Response #3

Andrea Gramajo

Prof. Steven Alvarez

English 363: Experimental Hispanic Literatures

16 October 2011

Psychonarration: The Representation of the Priests’ First Impression of the Angel in Gabriel García Márquez’s short story, A Very Old Man with Enormous Wings

        Gabriel García Márquez is a fan of confusing and using psychological perplexities in order to mystify his audience. In García Márquez’s, A Very Old Man with Enormous Wings, he introduces an angel that has fallen from the sky and landed inside Pelayo and Elisenda’s courtyard. Confounded by the news, Father Gonzaga, the village priest arrives to see what the commotion is about and to resolve the disturbance. In Jahn’s Narratology: A Guide to the Theory of Narrative, Jahn argues that a character can express his/hers thoughts through,

“Psychonarration: The textual representation of a character’s conscious or unconscious mental states and processes, mainly by using forms of ‘narrative report of discourse’ or ‘narrated perception’” (Jahn N4.9).

Narrative report discourse, which is a “narrator’s summarizing report of a character’s words or thoughts” (Jahn N8.7) and narrated perception, “The textual representation of a character’s perception…” (Jahn N8.11) are used by the narrator in order to communicate the characters feelings. For example, García Márquez writes,

“Alien to the impertinences of the world, he (the angel) only lifted his antiquarian eyes and murmured something in his dialect when Father Gonzaga went into the chicken coop and said good morning to him in Latin. The parish priest has had his first suspicion of an imposter when he saw that he did not understand the language of God or know how to greet His ministers. Then he noticed that seen up close he was much too human: he had an unbearable smell of the outdoors, the back had been mistreated by terrestrial winds, and nothing about him measured up to the proud dignity of angels” (García Márquez 219).

In this quotation, we see how García Márquez uses pychonarration to embody the priests’ visual sense of the angel, and it also represents the priests’ ideals on how an angel should act and react to a figure of godliness, which is the way in which the priest views himself; this is satirical because it’s as if the priest believes that he and the angel are somehow on the same sacred level. This quotation is also a good example of psychonarration because García Márquez does not use quotation marks to show that the character is speaking, instead the audience knows that the descriptions put forth by the priest are brought on by what he is experiencing in that particular moment.

 

Works Cited

Jahn, Manfred. “Narratology: A Guide to the Theory of Narrative.” 28 May 2005. Web.  18 October 2011. <http://www.uni\koeln.de/~ame02/pppn.htm>.

Marquez, Gabriel Garcia. “A Very Old Man with Enormous Wings.” Trans.                 Gregory\Rabassa and J.S. Bernstein. Collected Stories. Harper Perennial. 217-225. Print.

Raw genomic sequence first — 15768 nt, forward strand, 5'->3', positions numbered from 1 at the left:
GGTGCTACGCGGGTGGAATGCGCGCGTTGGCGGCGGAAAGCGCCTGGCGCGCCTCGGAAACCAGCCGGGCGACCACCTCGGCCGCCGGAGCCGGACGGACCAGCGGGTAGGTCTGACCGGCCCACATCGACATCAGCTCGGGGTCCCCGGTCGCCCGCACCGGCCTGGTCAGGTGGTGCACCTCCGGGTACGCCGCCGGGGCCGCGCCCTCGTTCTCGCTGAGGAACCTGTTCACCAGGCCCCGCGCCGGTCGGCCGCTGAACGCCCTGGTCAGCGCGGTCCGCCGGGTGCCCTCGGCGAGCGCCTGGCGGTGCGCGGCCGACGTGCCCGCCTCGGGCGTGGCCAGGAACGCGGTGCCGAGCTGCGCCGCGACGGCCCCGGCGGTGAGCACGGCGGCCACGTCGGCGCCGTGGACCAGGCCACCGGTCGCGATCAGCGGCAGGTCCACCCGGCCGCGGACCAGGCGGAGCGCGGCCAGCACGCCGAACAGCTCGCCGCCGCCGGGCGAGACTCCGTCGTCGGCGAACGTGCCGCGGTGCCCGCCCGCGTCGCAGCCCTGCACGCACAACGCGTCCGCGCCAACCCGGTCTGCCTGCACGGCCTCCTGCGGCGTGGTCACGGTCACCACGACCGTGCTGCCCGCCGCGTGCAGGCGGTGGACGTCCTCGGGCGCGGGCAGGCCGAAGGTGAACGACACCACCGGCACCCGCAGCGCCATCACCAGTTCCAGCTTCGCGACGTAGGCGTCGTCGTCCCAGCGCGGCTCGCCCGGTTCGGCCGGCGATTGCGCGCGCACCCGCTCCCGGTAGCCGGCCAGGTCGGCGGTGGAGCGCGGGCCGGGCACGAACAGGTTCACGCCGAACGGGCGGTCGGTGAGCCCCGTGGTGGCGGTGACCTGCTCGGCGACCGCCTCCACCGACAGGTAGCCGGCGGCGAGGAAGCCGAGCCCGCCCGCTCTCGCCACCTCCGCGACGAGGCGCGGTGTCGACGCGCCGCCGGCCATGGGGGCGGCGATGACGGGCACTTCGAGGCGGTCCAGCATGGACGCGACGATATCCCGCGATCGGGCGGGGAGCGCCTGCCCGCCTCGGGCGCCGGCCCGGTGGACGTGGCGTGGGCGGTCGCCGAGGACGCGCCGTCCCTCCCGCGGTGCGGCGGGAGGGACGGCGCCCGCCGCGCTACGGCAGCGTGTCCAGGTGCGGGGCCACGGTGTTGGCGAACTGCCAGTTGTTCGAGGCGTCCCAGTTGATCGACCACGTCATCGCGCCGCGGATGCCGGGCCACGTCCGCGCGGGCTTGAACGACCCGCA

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1 Response to Response #3

  1. salvarez says:

    Andrea,

    Nice job with that title, it looks much better. Still, I have a couple suggestions. You wrote:

    Psychonarration: The Representation of the Priests’ First Impression of the Angel in Gabriel García Márquez’s short story, A Very Old Man with Enormous Wings

    First: you don’t need “short story” or the comma, and remember short stories have quotation marks around them, novels get italics. Also I think I might switch the order around, my suggestion is this:

    First Impressions of Angels: The Representation of Priestly Psychonarration in Gabriel Garcia Marquez’s “A Very Old Man with Enormous Wings”.

    This way I moved the technical term to the second part, because that’s the critical lens you’ll be applying.

    I’m glad to see you thinking about the interdisciplinary approaches to narrative. Actually, narrative and psychology go together quite well, especially when thinking about case studies and experiments. Sometimes in methods as well, especially when subjects offer their life stories.

    I see here two PIE paragraphs though, or two smashed together. You have the P and I for Jahn then the IE for Garcia Marquez (but you still need some more E). Also I see some of that “to be” business mentioned in class the other day. I’ll be taking off points for that in the next few responses, and in your final essay.

    That’s a good point about the priest speaking Latin and the angel not knowing the language. This confirms the priest’s speculations about the angel being sent from God. There are various places in these short stories where Garcia Marquez parodies religious miracle narratives. He gives a strong critique of institutionalized relgions when he does this.

    Check the MLA format on Purdue OWL for using block quotes. No quotation marks.

    You have to use both Garcia Marquez’s last names for the MLA, so the alphabetical needs to change herre in your works cited: Garcia Marquez, Gabriel. Also don’t forget the accents in his last name. Other than that, you had everything else perfect. Great job with that, but perfect MLA is an ongoing battle for everyone, myself included.

    You should start thinking about what narratology ideas interest you the most so far, and see ideas that link between books. Look back to your blogs as well for ideas. Soon you’ll have to start looking for paper topics. I recommend checking out the term “psychonarration” on JSTOR and seeing what kinds of articles pop up. You could try google scholar as well.

    4.5 out of 5 points.

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